An A-Z of the Folklore and Uses of British and Irish Plants, Weidenfeld & Nicolson, £30
Until quite recently, the duckweed-carpeted canals and flooded pits of Lancashire were said to be inhabited by a bogey called Jinny Greenteeth, whose “long green hair and long green fingers” would drag hapless children down into their depths. It was an untypically practical superstition, a device to discourage youngsters from venturing onto what can look like seductively smooth patches of grass. You have to search hard for such sensible explanations across the bulk of Britain’s plant folklore, a florid almanac of calendar customs, arcane domestic rituals, artful games and outlandish remedies that suggest 21st century Britain has an ethnobotany more complex than Amazonia. Plants’ local names alone reflect the entire range of human response to the vegetable world. But it’s hard to imagine what torrid night-time encounter led to the Dorset tag of ‘welcome-home-husband-though-never-so-drunk’ for stonecrop, grown on roofs as a magical defence against lightning.
Roy Vickery’s richly detailed new compendium, his ‘Folk Flora’, doesn’t pretend to be comprehensive – no single volume ever could be. But it adds information he has gathered from over 2000 contributors during the past forty years to the immeasurable legacy of the past four hundred. He doesn’t attempt to define what qualifies as ‘folklore’ either, though he’s interested in how “the ‘folk’, people as communities” react to plants, rather than people as individuals. Also, thankfully, he doesn’t regard folklore as something mired in the past, but as a living process. In the 1990s, across the Midlands, Allah’s name began to be glimpsed in the seed pattern inside aubergines. Thousands of pilgrims queued outside the privileged kitchens. In 2011, Mariella Frostrup received “unwanted enquiries” after she placed two pampas grass plants on the balcony of her London flat. She was informed that pampas grass – erect, plumy, a touch exotic – is “a secret code for swingers”. Glimpse the common element in these two stories and you may begin to understand one of the roots of plant lore.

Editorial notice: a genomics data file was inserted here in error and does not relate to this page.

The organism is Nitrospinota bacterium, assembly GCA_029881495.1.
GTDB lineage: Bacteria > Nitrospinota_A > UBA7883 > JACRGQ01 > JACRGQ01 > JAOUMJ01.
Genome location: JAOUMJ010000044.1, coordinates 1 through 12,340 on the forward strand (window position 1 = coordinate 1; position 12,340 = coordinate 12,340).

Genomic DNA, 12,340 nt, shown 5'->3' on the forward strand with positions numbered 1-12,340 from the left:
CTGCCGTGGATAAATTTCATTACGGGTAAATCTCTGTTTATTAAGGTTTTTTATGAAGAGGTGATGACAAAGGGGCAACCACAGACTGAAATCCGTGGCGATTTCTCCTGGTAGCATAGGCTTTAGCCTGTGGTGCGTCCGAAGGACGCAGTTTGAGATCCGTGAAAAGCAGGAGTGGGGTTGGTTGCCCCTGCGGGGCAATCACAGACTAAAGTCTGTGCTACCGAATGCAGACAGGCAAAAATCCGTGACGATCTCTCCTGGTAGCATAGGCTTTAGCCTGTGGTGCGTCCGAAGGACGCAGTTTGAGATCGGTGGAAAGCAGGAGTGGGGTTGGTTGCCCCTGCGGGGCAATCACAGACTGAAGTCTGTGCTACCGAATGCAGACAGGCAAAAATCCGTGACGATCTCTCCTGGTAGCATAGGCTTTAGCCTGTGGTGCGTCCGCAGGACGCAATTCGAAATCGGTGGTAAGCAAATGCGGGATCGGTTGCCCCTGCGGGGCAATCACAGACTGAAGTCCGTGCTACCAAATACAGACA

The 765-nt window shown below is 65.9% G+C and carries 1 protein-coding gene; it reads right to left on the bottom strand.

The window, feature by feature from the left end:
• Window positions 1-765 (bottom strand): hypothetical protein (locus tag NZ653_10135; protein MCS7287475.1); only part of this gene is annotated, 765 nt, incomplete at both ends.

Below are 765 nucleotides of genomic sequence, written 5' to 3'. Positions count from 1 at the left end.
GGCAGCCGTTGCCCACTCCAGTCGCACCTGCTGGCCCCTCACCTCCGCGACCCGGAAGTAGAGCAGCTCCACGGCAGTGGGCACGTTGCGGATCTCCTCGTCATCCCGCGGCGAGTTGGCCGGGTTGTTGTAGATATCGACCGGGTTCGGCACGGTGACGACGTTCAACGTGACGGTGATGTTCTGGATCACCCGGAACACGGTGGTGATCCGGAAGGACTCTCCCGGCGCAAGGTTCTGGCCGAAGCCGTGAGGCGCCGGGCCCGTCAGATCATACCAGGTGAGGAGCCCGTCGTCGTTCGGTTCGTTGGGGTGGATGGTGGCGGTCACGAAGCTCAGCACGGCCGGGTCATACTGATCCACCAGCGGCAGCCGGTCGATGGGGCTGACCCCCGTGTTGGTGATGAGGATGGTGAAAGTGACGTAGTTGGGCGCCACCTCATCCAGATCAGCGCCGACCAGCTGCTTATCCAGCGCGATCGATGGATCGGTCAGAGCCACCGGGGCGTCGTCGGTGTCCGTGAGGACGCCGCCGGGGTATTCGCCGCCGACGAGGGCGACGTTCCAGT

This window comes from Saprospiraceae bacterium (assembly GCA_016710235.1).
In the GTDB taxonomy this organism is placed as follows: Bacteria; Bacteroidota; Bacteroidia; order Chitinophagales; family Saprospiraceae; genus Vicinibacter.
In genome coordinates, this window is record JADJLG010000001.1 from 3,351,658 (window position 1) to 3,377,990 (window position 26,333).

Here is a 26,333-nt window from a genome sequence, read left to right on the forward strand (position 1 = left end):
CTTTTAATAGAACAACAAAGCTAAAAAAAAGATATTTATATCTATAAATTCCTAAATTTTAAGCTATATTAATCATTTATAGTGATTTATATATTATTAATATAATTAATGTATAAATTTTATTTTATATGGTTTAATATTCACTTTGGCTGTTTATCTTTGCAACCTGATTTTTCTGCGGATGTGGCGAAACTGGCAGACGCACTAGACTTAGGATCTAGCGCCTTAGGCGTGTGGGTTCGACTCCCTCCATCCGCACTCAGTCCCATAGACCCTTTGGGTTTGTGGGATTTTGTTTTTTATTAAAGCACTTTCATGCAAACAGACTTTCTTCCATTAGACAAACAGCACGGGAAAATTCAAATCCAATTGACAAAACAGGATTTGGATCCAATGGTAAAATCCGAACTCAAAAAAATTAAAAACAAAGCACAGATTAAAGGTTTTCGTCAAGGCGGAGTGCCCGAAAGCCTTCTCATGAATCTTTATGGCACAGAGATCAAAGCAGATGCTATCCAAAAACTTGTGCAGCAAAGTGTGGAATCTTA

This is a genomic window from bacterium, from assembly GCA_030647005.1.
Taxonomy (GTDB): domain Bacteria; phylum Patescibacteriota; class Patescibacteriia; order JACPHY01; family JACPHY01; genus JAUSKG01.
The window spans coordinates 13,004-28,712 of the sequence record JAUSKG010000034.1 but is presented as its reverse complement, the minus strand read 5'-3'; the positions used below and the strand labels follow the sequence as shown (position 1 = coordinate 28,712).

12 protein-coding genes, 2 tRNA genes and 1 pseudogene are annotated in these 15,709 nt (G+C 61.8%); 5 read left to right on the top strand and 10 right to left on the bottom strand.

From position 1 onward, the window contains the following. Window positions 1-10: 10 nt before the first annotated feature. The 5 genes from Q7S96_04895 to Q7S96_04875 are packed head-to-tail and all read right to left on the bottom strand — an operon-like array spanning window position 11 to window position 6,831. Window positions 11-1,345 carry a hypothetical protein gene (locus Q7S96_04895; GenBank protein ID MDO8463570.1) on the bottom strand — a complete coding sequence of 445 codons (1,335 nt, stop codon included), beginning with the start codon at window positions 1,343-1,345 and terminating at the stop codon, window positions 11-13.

Only a small number of customs and beliefs are common across Britain. Country children still de-petal ox-eye daisies for divination (“he loves me, he loves me not…”), blow dandelion clocks for the time, hold buttercups under their chins for the reflection, and know they’re just playing games with their own logic. Many adults share a more serious belief that taking white flowers inside the house will bring bad luck. But the list is so disparate – rowan and may (smelling of decaying flesh), cow parsley (suspect, as one of the often poisonous Umbelliferae?), lilies (associated with funerals), the seemingly unimpeachable white lilac – that a structuralist looking for some order would despair.